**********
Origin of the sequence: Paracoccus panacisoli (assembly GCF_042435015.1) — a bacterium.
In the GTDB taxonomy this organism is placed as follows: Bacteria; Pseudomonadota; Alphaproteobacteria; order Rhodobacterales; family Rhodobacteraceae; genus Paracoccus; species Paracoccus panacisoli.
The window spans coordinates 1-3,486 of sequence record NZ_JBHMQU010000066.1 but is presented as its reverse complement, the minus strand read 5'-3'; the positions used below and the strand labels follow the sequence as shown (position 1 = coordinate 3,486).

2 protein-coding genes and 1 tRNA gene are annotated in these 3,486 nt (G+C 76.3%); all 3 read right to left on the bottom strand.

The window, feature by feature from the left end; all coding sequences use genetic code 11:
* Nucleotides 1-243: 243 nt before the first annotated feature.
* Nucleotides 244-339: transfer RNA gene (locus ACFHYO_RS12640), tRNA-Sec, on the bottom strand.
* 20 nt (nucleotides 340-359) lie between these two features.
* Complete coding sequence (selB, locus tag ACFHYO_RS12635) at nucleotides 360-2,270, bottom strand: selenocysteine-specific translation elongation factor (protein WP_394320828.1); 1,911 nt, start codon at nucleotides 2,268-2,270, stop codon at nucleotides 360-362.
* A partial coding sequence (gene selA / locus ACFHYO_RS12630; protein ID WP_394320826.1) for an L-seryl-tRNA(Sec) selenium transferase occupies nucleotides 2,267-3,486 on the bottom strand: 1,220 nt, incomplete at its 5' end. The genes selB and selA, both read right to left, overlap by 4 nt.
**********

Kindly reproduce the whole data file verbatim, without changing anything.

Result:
Origin of the sequence: Paracoccus panacisoli (assembly GCF_042435015.1) — a bacterium.
In the GTDB taxonomy this organism is placed as follows: Bacteria; Pseudomonadota; Alphaproteobacteria; order Rhodobacterales; family Rhodobacteraceae; genus Paracoccus; species Paracoccus panacisoli.
The window spans coordinates 1-3,486 of sequence record NZ_JBHMQU010000066.1 but is presented as its reverse complement, the minus strand read 5'-3'; the positions used below and the strand labels follow the sequence as shown (position 1 = coordinate 3,486).

2 protein-coding genes and 1 tRNA gene are annotated in these 3,486 nt (G+C 76.3%); all 3 read right to left on the bottom strand.

The window, feature by feature from the left end; all coding sequences use genetic code 11:
* Nucleotides 1-243: 243 nt before the first annotated feature.
* Nucleotides 244-339: transfer RNA gene (locus ACFHYO_RS12640), tRNA-Sec, on the bottom strand.
* 20 nt (nucleotides 340-359) lie between these two features.
* Complete coding sequence (selB, locus tag ACFHYO_RS12635) at nucleotides 360-2,270, bottom strand: selenocysteine-specific translation elongation factor (protein WP_394320828.1); 1,911 nt, start codon at nucleotides 2,268-2,270, stop codon at nucleotides 360-362.
* A partial coding sequence (gene selA / locus ACFHYO_RS12630; protein ID WP_394320826.1) for an L-seryl-tRNA(Sec) selenium transferase occupies nucleotides 2,267-3,486 on the bottom strand: 1,220 nt, incomplete at its 5' end. The genes selB and selA, both read right to left, overlap by 4 nt.